MP: We have documents which contain the motion for extradition; to be more precise, my mother’s lawyer, Marina Machytková, has them. We do not know, however, on what basis they request extradition, and so, we don’t know the specific content of allegations. Investigators claim that they will only present this material to my mother upon her arrival to Ukraine or Russia. They are currently refusing to reveal its content. The accusations are based, amongst other things, on the results of house searches. Where you present when the searches were carried out?

MP: House searches took place in Altay and – even twice – in Moscow. In the Moscow apartment I live with my father and grandmother. During the search we were at home. The police came armed with machine guns and behaved very aggressively towards us. They threatened to kidnap me in order to force my mother to agree to her extradition to Russia, they threatened me with expulsion from university. My grandma was threatened with imprisonment until such time that my mother testifies against Ablyazov. Also, my older brother was threatened with imprisonment. In turn, my father was told that if my mother chooses to testify, she will be involved in the case as a witness, and not a defendant. He was also warned that if my mother refuses to give testimony, then, in the case of her extradition with the aim of her criminal prosecution (regardless of whether she would be rendered to Russia or Ukraine), it is possible that she will be poisoned in prison, or killed before she even arrives there. According to Marina Machytková, your mother was also threatened by a Russian investigator, involved in the case. Is this true?

MP: An employee of the Russian Interior Ministry named Nikolay Budilo is involved in my mother’s case. He is listed on the Magnitsky List (the so-called ‘Magnitsky List’, including 60 high-ranking Russian individuals, accused of the killing of a foreign investment fund auditor, Sergei Magnitsky in a Russian jail (ed.) MORE DETAILS ON THIS TOPIC ARE AVAILABLE HERE). Budilo visited my mother in prison, he behaved very aggressively, yelling at her and threatening her. When my mother’s counsel, Mrs. Machytková, reprimanded him, he began to threaten her as well. Specifically, he said that if they were in Russia, he would have had her imprisoned a long time ago. Do you believe these threats? Are you afraid?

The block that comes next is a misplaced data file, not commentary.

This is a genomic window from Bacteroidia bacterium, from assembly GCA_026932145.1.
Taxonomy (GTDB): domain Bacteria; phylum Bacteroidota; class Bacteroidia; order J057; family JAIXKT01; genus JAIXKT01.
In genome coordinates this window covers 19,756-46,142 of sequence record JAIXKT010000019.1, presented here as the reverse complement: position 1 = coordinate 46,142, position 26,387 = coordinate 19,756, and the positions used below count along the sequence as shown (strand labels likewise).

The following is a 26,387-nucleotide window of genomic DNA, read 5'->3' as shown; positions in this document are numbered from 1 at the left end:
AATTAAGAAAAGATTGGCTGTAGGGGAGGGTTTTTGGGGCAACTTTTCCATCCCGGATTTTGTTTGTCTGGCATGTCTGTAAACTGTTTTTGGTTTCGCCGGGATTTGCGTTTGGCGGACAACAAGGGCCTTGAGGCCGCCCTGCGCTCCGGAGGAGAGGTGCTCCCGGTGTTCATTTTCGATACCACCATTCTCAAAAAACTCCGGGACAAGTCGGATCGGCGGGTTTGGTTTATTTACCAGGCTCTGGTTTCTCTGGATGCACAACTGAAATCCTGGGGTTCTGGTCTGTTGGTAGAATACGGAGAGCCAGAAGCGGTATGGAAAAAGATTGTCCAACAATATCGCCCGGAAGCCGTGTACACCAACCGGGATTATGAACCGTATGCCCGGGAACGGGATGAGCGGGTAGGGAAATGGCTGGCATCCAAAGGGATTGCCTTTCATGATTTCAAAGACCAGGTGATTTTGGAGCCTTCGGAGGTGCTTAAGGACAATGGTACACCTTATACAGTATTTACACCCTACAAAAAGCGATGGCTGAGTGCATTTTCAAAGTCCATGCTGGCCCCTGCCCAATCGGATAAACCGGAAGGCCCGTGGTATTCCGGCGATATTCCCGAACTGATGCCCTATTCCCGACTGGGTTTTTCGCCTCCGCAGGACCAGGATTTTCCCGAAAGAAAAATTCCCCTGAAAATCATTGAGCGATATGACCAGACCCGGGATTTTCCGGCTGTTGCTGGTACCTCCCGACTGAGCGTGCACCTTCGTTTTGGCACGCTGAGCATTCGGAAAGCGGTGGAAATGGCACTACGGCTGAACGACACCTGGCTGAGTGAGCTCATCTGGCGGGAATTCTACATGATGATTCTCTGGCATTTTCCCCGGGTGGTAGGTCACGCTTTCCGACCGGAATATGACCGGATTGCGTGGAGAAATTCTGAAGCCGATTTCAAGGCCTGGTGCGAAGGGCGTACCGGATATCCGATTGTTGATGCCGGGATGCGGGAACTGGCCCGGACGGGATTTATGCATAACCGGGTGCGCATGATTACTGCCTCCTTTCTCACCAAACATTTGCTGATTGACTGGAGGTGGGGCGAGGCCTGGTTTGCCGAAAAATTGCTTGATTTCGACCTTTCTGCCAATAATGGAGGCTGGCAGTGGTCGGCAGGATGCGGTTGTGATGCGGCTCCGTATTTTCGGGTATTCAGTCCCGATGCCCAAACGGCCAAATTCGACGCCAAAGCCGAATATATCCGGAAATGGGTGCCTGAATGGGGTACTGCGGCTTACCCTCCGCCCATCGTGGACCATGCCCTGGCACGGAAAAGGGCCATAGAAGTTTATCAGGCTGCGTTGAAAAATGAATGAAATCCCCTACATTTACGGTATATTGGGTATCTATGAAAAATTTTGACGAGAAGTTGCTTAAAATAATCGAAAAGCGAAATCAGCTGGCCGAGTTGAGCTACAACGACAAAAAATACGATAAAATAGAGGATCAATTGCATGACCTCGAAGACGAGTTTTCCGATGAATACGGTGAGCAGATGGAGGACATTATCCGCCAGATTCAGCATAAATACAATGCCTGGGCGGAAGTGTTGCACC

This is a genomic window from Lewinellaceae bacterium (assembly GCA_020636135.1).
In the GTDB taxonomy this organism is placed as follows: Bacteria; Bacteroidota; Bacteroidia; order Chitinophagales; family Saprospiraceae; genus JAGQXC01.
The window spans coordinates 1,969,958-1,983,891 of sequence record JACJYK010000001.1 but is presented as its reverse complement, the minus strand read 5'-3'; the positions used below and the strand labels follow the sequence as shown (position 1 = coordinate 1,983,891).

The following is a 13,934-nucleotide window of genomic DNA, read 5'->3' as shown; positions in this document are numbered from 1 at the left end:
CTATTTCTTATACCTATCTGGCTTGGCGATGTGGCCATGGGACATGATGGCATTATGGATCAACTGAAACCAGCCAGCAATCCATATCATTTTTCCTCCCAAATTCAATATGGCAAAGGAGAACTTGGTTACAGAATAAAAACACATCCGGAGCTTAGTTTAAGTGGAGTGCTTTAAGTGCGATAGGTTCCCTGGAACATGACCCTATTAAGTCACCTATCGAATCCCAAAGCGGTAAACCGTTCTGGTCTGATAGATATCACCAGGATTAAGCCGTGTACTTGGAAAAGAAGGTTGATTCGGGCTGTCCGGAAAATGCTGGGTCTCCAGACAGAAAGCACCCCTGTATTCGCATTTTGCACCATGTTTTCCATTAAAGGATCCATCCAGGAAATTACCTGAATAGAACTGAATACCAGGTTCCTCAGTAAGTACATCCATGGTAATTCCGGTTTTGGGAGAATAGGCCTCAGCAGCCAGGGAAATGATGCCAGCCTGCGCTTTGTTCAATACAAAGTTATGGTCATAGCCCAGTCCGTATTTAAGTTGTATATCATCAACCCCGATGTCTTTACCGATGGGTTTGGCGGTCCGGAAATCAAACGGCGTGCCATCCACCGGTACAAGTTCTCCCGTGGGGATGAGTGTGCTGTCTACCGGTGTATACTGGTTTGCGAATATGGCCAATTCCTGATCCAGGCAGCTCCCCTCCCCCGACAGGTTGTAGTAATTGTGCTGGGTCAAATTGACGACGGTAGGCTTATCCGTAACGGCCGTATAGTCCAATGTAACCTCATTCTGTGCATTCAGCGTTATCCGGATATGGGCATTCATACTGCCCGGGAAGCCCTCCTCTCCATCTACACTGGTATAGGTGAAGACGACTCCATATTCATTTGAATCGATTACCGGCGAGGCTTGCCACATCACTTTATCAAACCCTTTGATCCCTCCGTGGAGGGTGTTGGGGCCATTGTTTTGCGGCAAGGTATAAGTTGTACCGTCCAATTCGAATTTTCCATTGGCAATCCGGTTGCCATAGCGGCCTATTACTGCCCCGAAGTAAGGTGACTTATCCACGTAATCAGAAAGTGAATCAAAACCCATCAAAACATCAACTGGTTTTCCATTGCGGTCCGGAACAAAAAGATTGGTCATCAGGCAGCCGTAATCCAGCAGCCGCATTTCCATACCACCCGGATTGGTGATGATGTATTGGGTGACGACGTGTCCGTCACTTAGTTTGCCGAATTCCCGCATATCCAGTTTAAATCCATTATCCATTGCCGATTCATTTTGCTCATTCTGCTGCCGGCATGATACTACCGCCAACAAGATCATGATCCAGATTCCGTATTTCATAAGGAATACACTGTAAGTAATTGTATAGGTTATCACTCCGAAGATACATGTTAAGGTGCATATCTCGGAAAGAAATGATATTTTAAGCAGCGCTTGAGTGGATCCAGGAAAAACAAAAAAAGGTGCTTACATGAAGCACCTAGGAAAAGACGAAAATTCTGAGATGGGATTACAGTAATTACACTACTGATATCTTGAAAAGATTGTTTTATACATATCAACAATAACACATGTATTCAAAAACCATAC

MP: Yes, we are all very scared. I’m afraid to leave the house, and, while I’m on the street, I constantly look back to check if I am being followed. Also, I’m scared when I’m alone at home, because I know that they can come at any time. They don’t care that I’m a girl, they could do anything to me, they could force me to do anything. Also, for this reason, my grandma and I wrote a statement, in which we declared that, should anything happen to us or to my mother, especially if we were to find ourselves back in Kazakhstan, like Ablyazov’s wife, and if we were forced to testify, such testimony would be given under duress. (Alma Shalabayeva, Mukhtar Ablyazov’s wife was deported from Italy to Kazakhstan under unclear circumstances. Despite the repeal of the deportation order, she cannot leave Kazakhstan and faces imprisonment (Ed.)). Is there any institution in Russia to which you can apply for assistance?

MP: There is no such institution. Before the Open Dialog Foundation began to help us, we hadn’t talked about all these threats. We were afraid that if we were to confide it to someone, the situation would become even worse. In a sense, after the establishment of co-operation with the Open Dialog Foundation and after I began to speak about my mother openly, I’m even more scared. We have been to the European Parliament together, I delivered a speech during the OSCE conference (Organization for Security and Cooperation in Europe (Ed.)). Still, I believe I chose the right path. I can’t help my mother by remaining silent about what is happening. I fear for her, I’m afraid that after her extradition, she will be subjected to torture in the worst possible ways. But I cannot lose hope.


“This case can be regarded as a political order from the Kazakh authorities which are interested in her extradition to Ukraine and the Russian Federation. As the Kazakh law enforcement agencies are working closely with their Ukrainian and Russian colleagues, they will therefore be able to exert pressure on Tatiana Paraskevich in order to obtain incriminating statements against Mukhtar Ablyazov, the main political opponent of Nursultan Nazarbayev’s regime”.